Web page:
U.S. women's water polo team member Maggie Steffens shoots and scores a goal in the finals match against Spain, on August 9. Steffens scored five of the eight winning goals for the U.S. team, which earned its first ever Olympic gold medal in the event. The Spanish team took silver, while Australia defeated Hungary for the bronze medal.
Japan's Azusa Iwashimizu (in red) attempts to make a goal against Team U.S.A. and its goalie Hope Solo (in green) in the women's soccer gold medal match, on August 9. The match was played in London's Wembley Stadium in front of a crowd of 80,203 spectators—an Olympic attendance record. The highly anticipated game between Team U.S.A. and Japan was a rematch of last year's World Cup final, won by Japan. This time, the U.S. team came out on top in a 2-1 victory for the Olympic gold medal.
U.S. freestyle wrestler Jordan Burroughs celebrates winning gold in the men's 163-pound freestyle wrestling event, on August 10. He won his final match against Iran's Sadegh Goudarzi, using his signature move, double leg takedowns. The win marked Burroughs’s 38th straight international freestyle win. Goudarzi earned a silver medal.
BMX in Flight
Maris Strombergs of Latvia, a small country in the Baltic region of Europe, leads the competition during a BMX cycling men's final run, on August 10. Strombergs finished first in the event, earning his second straight gold medal in the sport that made its Olympics debut in 2008. Australia's Sam Willoughby finished second for the silver medal, and Colombia's Carlos Mario Oquendo Zabala earned bronze.
Mexico's men's soccer team poses with their gold medals during the podium ceremony after winning the final match against Brazil (score 2-1), on August 11. With Brazil the favorite to win, Mexico scored its first goal just 29 seconds into the game, the fastest Olympic goal in 36 years. The team went on to take home Mexico's first Olympic gold in men's football. Brazil earned the silver medal. South Korea defeated Japan for the bronze.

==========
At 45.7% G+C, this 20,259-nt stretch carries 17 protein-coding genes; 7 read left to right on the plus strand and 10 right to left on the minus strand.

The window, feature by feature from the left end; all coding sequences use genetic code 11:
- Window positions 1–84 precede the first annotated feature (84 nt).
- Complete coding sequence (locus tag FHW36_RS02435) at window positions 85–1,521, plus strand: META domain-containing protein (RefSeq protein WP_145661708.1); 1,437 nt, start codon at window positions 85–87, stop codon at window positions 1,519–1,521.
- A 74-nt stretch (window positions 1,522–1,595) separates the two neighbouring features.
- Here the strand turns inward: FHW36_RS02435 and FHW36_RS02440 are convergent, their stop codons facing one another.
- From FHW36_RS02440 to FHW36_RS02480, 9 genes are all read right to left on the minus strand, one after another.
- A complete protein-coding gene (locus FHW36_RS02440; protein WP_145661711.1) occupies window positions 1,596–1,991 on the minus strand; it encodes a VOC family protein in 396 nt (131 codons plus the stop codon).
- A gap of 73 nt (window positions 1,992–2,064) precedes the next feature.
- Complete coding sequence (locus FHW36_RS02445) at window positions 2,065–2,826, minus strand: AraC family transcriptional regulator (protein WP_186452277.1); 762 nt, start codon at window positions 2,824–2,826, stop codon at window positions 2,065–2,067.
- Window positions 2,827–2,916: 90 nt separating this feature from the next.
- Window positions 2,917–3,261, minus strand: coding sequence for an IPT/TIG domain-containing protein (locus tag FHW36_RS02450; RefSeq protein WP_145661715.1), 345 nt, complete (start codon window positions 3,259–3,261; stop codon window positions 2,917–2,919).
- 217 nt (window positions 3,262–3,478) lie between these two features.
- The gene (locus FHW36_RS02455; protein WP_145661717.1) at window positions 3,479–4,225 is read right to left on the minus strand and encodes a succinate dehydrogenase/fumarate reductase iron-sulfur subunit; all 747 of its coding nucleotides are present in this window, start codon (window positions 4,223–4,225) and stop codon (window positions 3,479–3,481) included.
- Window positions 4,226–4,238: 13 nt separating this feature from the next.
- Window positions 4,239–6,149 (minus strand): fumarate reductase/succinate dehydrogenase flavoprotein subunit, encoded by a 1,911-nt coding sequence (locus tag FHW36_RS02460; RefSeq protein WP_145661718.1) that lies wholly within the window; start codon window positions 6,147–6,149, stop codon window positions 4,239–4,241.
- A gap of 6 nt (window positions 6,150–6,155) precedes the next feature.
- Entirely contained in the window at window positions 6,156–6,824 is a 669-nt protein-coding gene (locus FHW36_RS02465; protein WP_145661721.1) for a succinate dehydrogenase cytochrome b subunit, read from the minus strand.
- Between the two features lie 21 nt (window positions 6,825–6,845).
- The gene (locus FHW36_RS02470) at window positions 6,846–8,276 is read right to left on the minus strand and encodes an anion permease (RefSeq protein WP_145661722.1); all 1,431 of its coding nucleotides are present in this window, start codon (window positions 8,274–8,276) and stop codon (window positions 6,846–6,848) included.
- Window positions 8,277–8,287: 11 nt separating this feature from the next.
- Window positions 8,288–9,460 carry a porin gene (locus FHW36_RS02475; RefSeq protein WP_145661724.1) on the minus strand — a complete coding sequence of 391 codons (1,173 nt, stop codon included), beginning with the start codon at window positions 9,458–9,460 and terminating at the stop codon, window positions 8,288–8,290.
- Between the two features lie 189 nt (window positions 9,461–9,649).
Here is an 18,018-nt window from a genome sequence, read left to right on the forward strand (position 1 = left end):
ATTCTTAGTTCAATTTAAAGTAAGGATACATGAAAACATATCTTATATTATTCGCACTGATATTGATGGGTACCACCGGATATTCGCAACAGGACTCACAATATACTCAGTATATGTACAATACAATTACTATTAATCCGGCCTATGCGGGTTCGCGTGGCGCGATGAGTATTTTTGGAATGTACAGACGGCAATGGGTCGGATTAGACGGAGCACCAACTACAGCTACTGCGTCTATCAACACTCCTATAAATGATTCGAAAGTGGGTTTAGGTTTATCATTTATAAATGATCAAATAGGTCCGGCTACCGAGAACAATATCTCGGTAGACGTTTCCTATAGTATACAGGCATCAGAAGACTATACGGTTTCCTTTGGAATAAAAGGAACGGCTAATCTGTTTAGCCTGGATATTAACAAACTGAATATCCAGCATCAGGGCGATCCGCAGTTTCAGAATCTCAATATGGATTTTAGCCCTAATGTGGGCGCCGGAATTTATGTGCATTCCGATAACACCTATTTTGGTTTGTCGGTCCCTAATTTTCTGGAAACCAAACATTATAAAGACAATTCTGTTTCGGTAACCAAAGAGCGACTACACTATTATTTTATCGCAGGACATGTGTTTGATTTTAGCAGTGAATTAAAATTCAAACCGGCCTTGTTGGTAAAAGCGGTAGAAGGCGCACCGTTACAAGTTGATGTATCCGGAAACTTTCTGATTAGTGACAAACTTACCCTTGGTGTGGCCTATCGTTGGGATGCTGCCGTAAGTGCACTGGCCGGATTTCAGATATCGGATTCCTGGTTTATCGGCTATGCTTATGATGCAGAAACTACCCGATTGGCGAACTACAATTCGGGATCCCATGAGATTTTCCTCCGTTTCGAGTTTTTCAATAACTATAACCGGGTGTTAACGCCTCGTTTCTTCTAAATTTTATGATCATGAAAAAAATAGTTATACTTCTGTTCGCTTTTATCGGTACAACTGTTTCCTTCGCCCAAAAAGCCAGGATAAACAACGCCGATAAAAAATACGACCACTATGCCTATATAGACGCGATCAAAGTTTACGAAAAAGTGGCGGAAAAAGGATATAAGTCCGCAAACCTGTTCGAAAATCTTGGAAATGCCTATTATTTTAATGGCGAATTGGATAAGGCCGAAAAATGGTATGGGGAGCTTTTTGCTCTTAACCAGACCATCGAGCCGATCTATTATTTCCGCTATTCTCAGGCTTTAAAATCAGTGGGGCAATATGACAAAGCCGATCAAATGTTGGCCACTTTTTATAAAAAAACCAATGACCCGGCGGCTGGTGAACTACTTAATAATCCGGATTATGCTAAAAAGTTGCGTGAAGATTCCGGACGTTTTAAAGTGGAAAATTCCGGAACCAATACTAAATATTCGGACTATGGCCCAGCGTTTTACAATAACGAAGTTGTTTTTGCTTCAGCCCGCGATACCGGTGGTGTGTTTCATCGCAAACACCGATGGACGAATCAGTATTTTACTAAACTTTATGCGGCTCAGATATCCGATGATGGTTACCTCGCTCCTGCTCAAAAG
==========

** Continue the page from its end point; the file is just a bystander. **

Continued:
U.S. women's basketball team members pose with their gold medals on the court after winning the final game against France, on August 11. The win, by a score of 86-50, earned the U.S. team its fifth straight gold medal in Olympics basketball. Player Diana Taurasi has been a part of the last three Olympic wins. "It just shows the depth and talent in our country," Taurasi told reporters. "It's our sport." France got the silver medal. Australia defeated Russia for the bronze medal.
U.S. basketball star Kobe Bryant jumps to score for Team U.S.A. during the men's gold medal game, on August 12. The U.S. team defeated Spain in a close game by a score of 107-100, taking home their second straight Olympic gold medal. With the win, Miami Heat player LeBron James—who scored 19 points—became the second player after Michael Jordan to win the NBA title, regular-season MVP, NBA Finals MVP and Olympic gold all in the same year.
Ballerina Darcey Bussell from London's Royal Ballet is strapped into a phoenix and lowered next to the Olympic flame inside Olympic Stadium during the closing ceremony of the 2012 London Games, on August 12. Soon after, the flame was put out, marking the official conclusion to the games. The 2016 Summer Games will be held in Rio de Janeiro, Brazil.